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Clin Cancer Res. 2007 Jan 1;13(1):215-22.

Alum with interleukin-12 augments immunity to a melanoma peptide vaccine: correlation with time to relapse in patients with resected high-risk disease.

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The Angeles Clinic and Research Institute, Santa Monica, USA.



We attempted to augment immunity to melanoma antigens using interleukin-12 (IL-12) with aluminum hydroxide (alum) for sustained release or granulocyte macrophage colony-stimulating factor (GM-CSF) added to a multipeptide vaccine.


Sixty patients with high-risk resected melanoma were randomized to receive melanoma peptides gp100(209-217) (210M), MART-1(26-35) (27L), and tyrosinase(368-376) (370D) with adjuvant Montanide ISA 51 and either IL-12 at 30 ng/kg with alum (group A), IL-12 at 100 ng/kg with alum (group B), or IL-12 at 30 ng/kg with 250 mug GM-CSF (group C).


Three patients had stage IIC (5%), 50 had stage III (83%), and 7 had stage IV (12%) melanoma. Most toxicities were grade 1/2 and resolved rapidly. Significant toxicity included grade 3 colitis and visual changes and grade 3 headache resolving after stopping IL-12 but continuing peptide vaccine. A higher rate of post-vaccine 6-month immune response to gp100 and MART-1 was observed in group A (15 of 19) or B (19 of 20) that received IL-12 plus alum versus group C with IL-12/GM-CSF (4 of 21; P < 0.001). Post-vaccine enzyme-linked immunospot response rates to peptide analogues in group B were higher than group A (P = 0.031 for gp100 and P = 0.010 for MART-1); both were higher than group C (P < 0.001 for gp100 and P < 0.026 for MART-1). With a median of 24 months of follow-up, 23 patients have relapsed. Post-vaccine immune response to MART-1 was associated with relapse-free survival (P = 0.012).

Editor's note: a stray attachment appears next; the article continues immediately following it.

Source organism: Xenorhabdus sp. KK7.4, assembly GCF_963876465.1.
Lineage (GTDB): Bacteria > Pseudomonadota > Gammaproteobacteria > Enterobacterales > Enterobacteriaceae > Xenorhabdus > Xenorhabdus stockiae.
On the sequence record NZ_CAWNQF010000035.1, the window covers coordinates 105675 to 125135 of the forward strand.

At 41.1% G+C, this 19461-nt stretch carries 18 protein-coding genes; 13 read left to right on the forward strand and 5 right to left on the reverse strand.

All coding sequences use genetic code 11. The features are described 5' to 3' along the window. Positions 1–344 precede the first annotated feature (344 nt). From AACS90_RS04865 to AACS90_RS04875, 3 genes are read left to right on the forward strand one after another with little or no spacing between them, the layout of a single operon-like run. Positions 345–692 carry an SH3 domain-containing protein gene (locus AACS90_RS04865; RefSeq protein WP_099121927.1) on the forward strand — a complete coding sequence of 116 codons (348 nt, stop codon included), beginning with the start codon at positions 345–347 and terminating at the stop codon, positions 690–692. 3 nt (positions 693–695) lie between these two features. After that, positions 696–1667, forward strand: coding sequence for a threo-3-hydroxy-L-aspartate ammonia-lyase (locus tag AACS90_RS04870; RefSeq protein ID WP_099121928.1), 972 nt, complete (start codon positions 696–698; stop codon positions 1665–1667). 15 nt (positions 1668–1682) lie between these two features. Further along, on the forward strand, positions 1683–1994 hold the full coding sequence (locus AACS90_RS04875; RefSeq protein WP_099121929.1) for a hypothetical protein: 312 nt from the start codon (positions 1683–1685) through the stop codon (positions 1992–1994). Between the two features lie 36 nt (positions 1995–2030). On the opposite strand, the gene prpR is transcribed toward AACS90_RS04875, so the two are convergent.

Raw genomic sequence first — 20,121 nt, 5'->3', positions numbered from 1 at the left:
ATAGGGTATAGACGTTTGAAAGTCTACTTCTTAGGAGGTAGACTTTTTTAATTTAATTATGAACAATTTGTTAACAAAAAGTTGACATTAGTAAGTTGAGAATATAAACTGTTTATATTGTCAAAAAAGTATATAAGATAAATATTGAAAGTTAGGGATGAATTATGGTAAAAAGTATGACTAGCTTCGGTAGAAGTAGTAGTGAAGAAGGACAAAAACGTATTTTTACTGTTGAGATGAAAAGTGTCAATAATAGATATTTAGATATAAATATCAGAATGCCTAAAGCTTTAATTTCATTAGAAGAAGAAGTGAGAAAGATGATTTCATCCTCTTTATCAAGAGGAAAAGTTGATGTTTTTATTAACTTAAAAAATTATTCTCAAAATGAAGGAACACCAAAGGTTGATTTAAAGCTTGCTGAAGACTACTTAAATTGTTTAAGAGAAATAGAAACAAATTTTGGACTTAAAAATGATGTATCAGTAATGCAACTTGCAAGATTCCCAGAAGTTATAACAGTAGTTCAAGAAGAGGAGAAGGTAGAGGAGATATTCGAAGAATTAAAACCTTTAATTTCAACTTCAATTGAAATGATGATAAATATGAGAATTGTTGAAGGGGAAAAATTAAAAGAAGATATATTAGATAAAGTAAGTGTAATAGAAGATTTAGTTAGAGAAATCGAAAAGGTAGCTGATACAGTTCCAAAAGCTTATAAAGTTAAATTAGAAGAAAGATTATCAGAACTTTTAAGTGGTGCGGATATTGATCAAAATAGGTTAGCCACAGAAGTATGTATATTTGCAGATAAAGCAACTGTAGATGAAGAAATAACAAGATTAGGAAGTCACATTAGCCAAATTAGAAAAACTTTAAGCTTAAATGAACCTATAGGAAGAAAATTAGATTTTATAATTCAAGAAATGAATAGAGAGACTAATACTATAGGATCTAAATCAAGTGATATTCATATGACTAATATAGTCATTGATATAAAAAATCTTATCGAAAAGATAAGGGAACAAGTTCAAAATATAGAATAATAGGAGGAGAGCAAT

IL-12 with alum augmented an immune response to melanoma antigens compared with IL-12 with GM-CSF. Immune response was associated with time to relapse.

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